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Posted by: Date: March 14, 2008 In:

Art software has applications across campus

It looked like a photograph of a cell phone sitting on a table, only it wasn’t. The image wasn’t real at all. It was created using a 3-D digital modeling tool called Rhinoceros Software, Rhino for short. Created by Seattle-based Robert McNeel and Associates, the software is the newest addition to the art department.

In February, McNeel employee and 1985 PLU graduate Dale Fugier donated 30 software licenses and several rendering packages (which give the created images a real-life look) to PLU. The retail value totals $30,000.

“It’s a major gift,” said associate art professor Spencer Ebbinga. “It sort of seems to me this is what PLU is all about – come here, do great things and find opportunities to give back.”

The program is similar to AutoCAD, 3D Studio Max and Form-Z, he explained. What makes it stand apart is its usability and low cost.

“This allows us to teach our curriculum in a whole different way,” he said.

Ebbinga’s been using the software since his days in graduate school at Arizona State University, and he’ll teach two courses this summer on the basics of the program. He’s excited about the program because it has “10 zillion applications,” many which extend beyond the boundaries of art.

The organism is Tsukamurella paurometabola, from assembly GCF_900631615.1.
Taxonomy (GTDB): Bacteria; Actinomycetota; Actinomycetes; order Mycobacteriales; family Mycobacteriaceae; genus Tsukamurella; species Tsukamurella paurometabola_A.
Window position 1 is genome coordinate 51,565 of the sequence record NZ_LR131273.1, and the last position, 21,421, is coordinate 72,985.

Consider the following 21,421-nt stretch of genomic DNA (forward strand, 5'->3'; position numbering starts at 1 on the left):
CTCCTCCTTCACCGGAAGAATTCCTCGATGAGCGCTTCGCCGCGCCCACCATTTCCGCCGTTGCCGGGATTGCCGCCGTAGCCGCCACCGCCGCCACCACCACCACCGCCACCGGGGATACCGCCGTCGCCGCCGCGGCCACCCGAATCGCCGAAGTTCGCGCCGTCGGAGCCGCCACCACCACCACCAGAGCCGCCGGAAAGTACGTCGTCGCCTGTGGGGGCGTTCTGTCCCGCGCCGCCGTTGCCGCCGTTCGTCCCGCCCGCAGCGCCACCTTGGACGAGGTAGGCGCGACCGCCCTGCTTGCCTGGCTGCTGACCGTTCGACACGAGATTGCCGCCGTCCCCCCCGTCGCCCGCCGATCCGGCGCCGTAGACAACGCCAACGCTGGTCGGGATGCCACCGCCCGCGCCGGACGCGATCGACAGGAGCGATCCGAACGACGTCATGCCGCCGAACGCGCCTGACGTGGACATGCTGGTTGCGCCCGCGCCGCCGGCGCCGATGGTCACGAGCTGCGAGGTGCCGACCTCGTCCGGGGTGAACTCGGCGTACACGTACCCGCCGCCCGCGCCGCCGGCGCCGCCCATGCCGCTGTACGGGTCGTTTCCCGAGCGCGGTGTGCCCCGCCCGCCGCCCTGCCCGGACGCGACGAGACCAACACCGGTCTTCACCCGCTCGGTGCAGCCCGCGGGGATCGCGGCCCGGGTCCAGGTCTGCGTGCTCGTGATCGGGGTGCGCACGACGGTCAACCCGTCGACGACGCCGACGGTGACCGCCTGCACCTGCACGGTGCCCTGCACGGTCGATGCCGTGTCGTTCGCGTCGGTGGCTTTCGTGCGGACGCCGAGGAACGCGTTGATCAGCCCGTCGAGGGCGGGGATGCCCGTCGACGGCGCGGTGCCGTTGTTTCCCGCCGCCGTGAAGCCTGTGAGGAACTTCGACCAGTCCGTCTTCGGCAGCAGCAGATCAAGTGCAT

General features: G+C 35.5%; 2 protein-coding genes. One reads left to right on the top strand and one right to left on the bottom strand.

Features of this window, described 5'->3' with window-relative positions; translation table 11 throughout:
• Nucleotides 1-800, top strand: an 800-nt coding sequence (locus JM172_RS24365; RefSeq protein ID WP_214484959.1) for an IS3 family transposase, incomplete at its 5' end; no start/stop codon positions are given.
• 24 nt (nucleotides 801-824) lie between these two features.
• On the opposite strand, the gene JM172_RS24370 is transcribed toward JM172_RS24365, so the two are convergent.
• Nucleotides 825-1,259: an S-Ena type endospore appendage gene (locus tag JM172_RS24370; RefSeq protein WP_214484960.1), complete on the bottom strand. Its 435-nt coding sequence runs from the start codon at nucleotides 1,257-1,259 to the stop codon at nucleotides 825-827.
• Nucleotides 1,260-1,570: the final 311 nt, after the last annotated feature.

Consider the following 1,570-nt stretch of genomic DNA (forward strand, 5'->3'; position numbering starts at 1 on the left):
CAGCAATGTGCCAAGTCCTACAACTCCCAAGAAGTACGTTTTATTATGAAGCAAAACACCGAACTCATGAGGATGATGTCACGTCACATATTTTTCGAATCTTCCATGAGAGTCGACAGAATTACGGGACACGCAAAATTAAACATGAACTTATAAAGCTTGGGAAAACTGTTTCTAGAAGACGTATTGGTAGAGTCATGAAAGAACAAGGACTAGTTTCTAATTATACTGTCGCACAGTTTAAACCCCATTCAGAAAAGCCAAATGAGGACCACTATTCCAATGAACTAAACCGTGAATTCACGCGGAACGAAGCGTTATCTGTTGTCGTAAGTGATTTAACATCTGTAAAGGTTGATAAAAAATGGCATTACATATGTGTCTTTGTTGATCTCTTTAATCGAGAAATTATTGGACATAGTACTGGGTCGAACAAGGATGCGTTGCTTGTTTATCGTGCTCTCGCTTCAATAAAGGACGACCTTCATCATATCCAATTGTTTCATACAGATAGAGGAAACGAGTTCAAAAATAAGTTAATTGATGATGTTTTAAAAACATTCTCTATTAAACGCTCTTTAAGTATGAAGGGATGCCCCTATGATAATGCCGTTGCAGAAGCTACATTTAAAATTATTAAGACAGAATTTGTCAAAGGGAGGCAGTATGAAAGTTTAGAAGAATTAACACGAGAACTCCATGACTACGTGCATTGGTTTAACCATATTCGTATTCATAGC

“Design can be used everywhere,” he said. “There are lots of applications across the university.”

According to Rhino’s Web site, the software is currently used in a variety of fields, from architecture and industrial, marine and jewelry design, to rapid prototyping and graphic design.

At PLU, an obvious use of the software is in sculpture classes. Artists typically construct a scaled-down, 3-D model of their sculpture first in cardboard or clay, but editing the model is labor-intensive, Ebbinga said. In Rhino, artists can create the model and easily make adjustments.

The software can also be used in math courses. Ebbinga is currently collaborating with associate math professor Daniel Heath, who studies complex knots. The software can create the knots, giving Heath and his students the ability to see the knot in three dimensions and better understand the problem, Ebbinga explained.

But that’s only the tip of the virtual iceberg. Ebbinga imagines the software being used for stage design, in the science department for digital imaging, by facilities to design landscapes or layout sprinkler systems, and by individual student for special projects.

“What is really interesting about this program, is it’s not just big universities (that are using it),” Ebbinga said. “There are high schools and grade schools using it.

“Learning the program can take you into any field. There are endless opportunities,” he said.